Saturday, December 16, 2017

The Lumad youth request from DepEd



noise from the workplace and the superb buildings refer to the native Lumad by opening their eyes. Far from the peaceful place they lived, they were in Metro Manila with their calls.

Rosielyn Yambanao, Grade 10, among many young Lumads in Metro Manila today. He was here because the military had forced them to leave their own communities.

At a young age, Rosielyn witnessed some of the State's abuse and violence. He is also a witness to the closure and bombing of their school and murder of their classmates and leaders.

"The government still says the school is a place of peace. They also say that students are entitled to study. But why is it that we have built the school and that the government has not helped us, as long as they are going to turn, they still bombard it? "Rosielyn asked.


Children and child rights activists are keen on the DepEd to identify their schools in the Lumad communities. Eule Bonganay / Salinlahi    


Military equipment


Recently, the Lumad youths, their teachers and supporters, have been working closely with the Department of Education (DepEd) office. They call for the rejection of the DepEd Memorandum 221.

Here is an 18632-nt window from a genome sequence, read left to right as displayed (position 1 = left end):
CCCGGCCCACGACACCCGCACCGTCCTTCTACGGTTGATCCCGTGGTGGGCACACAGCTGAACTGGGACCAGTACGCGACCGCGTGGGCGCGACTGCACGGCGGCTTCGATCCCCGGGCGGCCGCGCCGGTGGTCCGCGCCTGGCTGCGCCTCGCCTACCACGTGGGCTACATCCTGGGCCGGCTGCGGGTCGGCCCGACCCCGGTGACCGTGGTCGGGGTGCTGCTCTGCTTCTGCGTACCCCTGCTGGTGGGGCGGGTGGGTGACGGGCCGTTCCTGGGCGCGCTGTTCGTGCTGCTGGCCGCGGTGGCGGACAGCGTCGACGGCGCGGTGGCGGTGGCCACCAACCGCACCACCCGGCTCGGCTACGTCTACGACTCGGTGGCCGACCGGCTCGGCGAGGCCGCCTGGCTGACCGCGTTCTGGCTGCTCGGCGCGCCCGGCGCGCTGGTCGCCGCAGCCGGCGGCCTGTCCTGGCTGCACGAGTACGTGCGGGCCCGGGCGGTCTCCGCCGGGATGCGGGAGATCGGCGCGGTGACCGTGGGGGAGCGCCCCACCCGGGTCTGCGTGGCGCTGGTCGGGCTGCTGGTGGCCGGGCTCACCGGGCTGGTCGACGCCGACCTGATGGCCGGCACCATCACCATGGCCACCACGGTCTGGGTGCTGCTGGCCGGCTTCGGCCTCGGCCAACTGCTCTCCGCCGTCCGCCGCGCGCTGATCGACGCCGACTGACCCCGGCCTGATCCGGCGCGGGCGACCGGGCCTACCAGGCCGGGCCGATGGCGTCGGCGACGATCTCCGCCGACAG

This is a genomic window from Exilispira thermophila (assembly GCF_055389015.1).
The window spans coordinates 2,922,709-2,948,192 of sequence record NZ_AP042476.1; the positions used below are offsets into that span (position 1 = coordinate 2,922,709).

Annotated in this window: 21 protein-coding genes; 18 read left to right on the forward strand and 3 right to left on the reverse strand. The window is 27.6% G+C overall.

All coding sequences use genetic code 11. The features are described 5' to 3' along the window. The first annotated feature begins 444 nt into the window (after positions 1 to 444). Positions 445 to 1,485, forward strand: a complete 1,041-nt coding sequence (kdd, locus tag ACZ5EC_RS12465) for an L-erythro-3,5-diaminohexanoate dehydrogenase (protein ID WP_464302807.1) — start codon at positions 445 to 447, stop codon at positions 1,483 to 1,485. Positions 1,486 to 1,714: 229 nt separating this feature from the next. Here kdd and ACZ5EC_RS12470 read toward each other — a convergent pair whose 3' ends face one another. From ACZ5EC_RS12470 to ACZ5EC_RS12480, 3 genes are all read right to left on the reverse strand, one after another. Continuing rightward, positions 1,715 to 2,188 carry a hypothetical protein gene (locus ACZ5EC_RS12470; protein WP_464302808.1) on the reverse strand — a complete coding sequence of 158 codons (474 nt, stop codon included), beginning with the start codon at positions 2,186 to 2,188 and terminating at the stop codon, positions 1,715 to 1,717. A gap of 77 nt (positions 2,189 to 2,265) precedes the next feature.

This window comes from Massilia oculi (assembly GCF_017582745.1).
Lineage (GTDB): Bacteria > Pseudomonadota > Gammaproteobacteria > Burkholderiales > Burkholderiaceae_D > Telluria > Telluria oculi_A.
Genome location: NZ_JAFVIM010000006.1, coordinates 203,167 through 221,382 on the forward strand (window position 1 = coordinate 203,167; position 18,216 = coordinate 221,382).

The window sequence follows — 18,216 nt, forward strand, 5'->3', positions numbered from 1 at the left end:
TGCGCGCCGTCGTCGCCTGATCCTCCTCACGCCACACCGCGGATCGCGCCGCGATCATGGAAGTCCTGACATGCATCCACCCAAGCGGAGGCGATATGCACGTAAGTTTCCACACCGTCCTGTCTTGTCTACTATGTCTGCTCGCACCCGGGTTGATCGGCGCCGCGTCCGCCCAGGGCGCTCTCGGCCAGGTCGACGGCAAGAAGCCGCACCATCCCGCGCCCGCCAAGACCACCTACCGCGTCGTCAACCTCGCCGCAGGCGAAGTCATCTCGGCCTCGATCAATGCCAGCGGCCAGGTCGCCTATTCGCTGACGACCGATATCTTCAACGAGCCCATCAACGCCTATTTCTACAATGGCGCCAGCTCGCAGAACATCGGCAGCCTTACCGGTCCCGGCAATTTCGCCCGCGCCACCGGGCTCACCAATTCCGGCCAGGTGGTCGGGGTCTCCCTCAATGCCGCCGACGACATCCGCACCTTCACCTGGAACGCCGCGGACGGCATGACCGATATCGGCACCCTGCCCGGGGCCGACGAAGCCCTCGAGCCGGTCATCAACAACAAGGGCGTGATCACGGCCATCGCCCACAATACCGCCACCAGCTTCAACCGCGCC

DepEd Memo 221 or Guidelines on the Protection of Children During Armed Conflict is strongly opposed by the Save our Schools (SOS) Network. According to them, it only extends to the violation of human rights suffered by indigenous students.

"DepEd Memo 221 will be thrown out because it gives free entry to the school and public places. It will only violate the rights of children, "said Leah Sera, teacher of Mindanao Interfaith Services Foundation Inc.

One of the goals of the SOS Network and Lumad students is that they will face DepEd Sec. Leonor Briones and unite in their condemnation of the intensifying militarization and expulsion of the military in their area. But in the past couple of days of encampment, no shadow secretary or any official from the DepEd wants to appear and talk to them.

They also called on them to issue permits to operate. After the government does not reach their school, they say they themselves will help themselves.

In addition, they are in full compliance with the requirements to run a school. It is evident that the government does not listen to their natives. The worse is, the DepEd connects with the military to subjugate them and continue to ignore their call.

"I do not know this institution (DepEd) which attracts the courage to take on the strength of our calls," said Kabataan Rep. Sarah Elago.

Meanwhile, children like Rosielyn are eager to return to their community. But how can they get home if their own threats to their school are waiting for them? Their wish, even if they support the government agency, should ensure their education.

Their request, the support of other sectors that understand and sympathize with them for peace and their future.



Former DSWD Sec. Judy Taguiwalo to sing a song for the One Billion Rising campaign, with Monique Wilson, Gabriela, Salinlahi groups, and others, to support the SOS Network's presence in front of the Department of Education. KR Guda

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